CIRCULÉIRE’s 2021 Annual Lecture with Tom Szaky sparks insights for citizens and businesses thinking about implementing circular economy
On the 6th December 2021, we hosted virtually Tom Szaky, CEO and founder of TerraCycle / Loop, as the keynote for CIRCULÉIRE’s 2021 Public Circular Economy Lecture. During this one-hour fireside chat, Tom was interviewed by Dr Geraldine Brennan, CIRCULÉIRE Lead and Head of Circular Economy at Irish Manufacturing Research (IMR) to explore some of the challenges TerraCycle has encountered on their twenty-year journey to eliminate waste and learn from their vast experience.
Creation of TerraCycle
TerraCycle can collect and recycle “almost any form of waste,” but what were the motivations that inspired Tom to create the company that operates now in 21 countries? As he told CIRCULÉIRE, something sparked him in his first year of university.
“I was told the purpose of business is to maximize profit to shareholders. I didn’t like this answer. I see profit more as an indicator of health. But it is not the purpose. I believe we don’t live on this planet to be healthy; we live in it to make it better. And if we are healthy, we will do that for a long time, and if we are not, for less time”.
Tom’s deep fascination with waste brought him to reflect on the business behind this sector.
“Waste is a very big problem, so it is very purposeful to solve it. This field, with so many anomalies, is the best playground for innovation. We live in a materialistic world where our status is equal to how much stuff we have. But it’s interesting that everything we own will legally be the property of a garbage company one day”.
Tom also shared his realization that it would be tough to eliminate the idea of waste if TerraCycle were a product company, so they restarted their business.
“Even if we make our product out of garbage, which was the case of the liquefied worm poop packaged in reused soda bottles, the product would be the business’ hero. We would always look for the best materials in the garbage to use it so dirty diapers and cigarettes would still never be recycled. We wanted to eliminate the idea of waste”, he explained.
Years ago, reuse used to be the way society worked: from fixing shoes and clothes to bottles of glass from the milkman all over the world. Why has disposability become the way we deal with products nowadays? According to Tom, the benefits must be acknowledged.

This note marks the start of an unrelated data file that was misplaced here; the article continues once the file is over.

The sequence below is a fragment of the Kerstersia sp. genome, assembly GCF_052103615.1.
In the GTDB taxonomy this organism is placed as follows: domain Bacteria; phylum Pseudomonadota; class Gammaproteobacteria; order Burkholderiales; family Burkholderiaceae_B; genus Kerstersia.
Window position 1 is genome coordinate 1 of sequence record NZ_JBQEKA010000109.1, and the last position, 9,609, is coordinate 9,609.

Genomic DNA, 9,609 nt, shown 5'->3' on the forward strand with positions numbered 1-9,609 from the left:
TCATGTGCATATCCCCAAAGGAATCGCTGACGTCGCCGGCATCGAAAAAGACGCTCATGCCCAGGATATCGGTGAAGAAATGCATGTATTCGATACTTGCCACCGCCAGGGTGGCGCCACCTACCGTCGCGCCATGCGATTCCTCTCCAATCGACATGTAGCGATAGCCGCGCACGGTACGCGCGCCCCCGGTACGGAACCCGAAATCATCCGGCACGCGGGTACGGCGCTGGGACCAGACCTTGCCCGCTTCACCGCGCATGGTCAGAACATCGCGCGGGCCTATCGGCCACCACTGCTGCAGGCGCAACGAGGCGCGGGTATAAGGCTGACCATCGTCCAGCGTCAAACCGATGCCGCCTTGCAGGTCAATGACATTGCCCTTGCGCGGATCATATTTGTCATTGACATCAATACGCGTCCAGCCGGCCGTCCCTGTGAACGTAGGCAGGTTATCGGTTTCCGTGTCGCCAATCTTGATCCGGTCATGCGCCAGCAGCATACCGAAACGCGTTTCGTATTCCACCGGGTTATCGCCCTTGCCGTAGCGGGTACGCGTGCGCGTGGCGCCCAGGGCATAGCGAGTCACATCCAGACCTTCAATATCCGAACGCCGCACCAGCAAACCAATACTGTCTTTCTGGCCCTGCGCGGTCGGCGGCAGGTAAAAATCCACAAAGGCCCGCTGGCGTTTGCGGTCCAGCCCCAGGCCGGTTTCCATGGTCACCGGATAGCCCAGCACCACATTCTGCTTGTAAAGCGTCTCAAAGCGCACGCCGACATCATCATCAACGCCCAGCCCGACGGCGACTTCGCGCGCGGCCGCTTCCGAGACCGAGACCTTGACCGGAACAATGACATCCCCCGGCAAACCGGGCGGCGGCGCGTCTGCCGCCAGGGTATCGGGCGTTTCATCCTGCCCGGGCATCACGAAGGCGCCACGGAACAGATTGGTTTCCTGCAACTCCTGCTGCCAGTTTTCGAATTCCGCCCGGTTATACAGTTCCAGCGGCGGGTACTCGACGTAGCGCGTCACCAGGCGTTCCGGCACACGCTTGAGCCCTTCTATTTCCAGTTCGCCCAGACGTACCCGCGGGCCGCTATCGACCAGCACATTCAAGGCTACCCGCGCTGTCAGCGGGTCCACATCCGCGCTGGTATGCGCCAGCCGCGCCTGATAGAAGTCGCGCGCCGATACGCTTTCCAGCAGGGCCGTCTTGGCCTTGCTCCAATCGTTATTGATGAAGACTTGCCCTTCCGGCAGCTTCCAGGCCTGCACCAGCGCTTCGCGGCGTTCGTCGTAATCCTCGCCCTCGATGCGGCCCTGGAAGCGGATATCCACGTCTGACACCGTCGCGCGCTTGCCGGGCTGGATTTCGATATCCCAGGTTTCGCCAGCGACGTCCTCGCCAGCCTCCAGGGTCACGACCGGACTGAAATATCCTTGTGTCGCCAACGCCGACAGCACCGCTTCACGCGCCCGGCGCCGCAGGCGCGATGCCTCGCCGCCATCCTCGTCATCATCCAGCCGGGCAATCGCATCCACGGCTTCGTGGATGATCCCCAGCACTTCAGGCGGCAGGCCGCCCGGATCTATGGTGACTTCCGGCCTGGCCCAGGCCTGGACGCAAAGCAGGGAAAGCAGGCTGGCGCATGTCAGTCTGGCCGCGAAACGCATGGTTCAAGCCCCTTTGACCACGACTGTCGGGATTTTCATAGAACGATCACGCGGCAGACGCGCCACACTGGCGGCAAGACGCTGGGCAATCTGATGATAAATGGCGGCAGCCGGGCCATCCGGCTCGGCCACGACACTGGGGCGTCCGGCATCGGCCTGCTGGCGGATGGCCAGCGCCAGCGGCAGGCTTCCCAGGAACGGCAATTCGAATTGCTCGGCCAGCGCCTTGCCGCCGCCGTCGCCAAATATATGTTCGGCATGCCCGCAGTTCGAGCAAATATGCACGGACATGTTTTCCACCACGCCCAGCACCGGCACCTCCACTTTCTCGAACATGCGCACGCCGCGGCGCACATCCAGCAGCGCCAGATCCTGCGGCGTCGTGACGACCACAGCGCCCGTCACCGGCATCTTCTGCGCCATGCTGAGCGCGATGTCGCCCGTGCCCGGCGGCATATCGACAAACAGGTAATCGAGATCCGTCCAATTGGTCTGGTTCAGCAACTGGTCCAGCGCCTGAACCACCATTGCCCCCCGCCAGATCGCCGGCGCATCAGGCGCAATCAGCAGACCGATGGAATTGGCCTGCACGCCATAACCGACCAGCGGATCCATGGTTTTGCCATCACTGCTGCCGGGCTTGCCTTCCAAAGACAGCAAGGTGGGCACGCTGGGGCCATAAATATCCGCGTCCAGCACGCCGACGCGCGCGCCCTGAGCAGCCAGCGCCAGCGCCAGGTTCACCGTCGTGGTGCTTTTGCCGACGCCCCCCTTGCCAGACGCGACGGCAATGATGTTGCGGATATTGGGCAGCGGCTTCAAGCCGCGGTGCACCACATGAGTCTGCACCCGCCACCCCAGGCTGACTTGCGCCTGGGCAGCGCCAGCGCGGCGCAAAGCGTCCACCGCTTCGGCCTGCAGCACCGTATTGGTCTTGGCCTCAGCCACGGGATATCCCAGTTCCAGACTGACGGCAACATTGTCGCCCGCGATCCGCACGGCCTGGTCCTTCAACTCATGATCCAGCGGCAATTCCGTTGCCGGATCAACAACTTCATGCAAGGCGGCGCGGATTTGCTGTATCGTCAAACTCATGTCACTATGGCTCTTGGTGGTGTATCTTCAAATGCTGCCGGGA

“Disposability is unbelievably convenient and affordable. And it gives you range. In the milkman model, how many types of milk could you order? Maybe one or two. But now you go to the supermarket, and you can see such a variety. Range, affordability, and convenience are things we advocated for. It’s important to not just vilify the disposability, although we know the issues, but to honour those benefits because that’s what you have to compete with on reuse”, he said.
And as TerraCycle’s CEO observed, as consumers, if we thought more about how powerful our decisions are, we would understand better how we can collaborate to a world more sustainable and circular.
“We are all citizens, so we are voting mostly blind for the future with our purchase, which I think is way more important than the political vote. The brands and the retailers are all here to serve our desires. Let’s think about the baby food industry, for example. Most of it is being sold in pouches because is more convenient. If I am brand A and you are brand B and I decide to move back to the glass jars, but consumers don’t buy it because the pouches from brand B are more convenient, then I will disappear. So, it’s important that we open our eyes to the way we purchase and influence organizations to do as much as they possibly can to make choices available”.
According to a report from the Institute for European Environmental Policy, if everyone in the world wanted to consume in the same way as Europeans by 2050, we would need a number of natural resources equivalent to three Earths.
“There is this long-going conversation about responsibility, and everybody loves to point to everyone else that is not oneself. I think we can all agree that we are in an urgent crisis from an environmental stand of point. We are in the middle of the explosion: climate change, species reduction, deforestation, the waste crisis… So, we don’t have the luxury of time. If we had it, maybe we could have this conversation. We all must do whatever we can”, urged Tom.
In 20 years of existence, TerraCycle has worked with lots of companies and organizations to help them in their circular economy and sustainability journey. That experience brought valuable lessons Tom shared with CIRCULÉIRE and the participants of our Annual Lecture.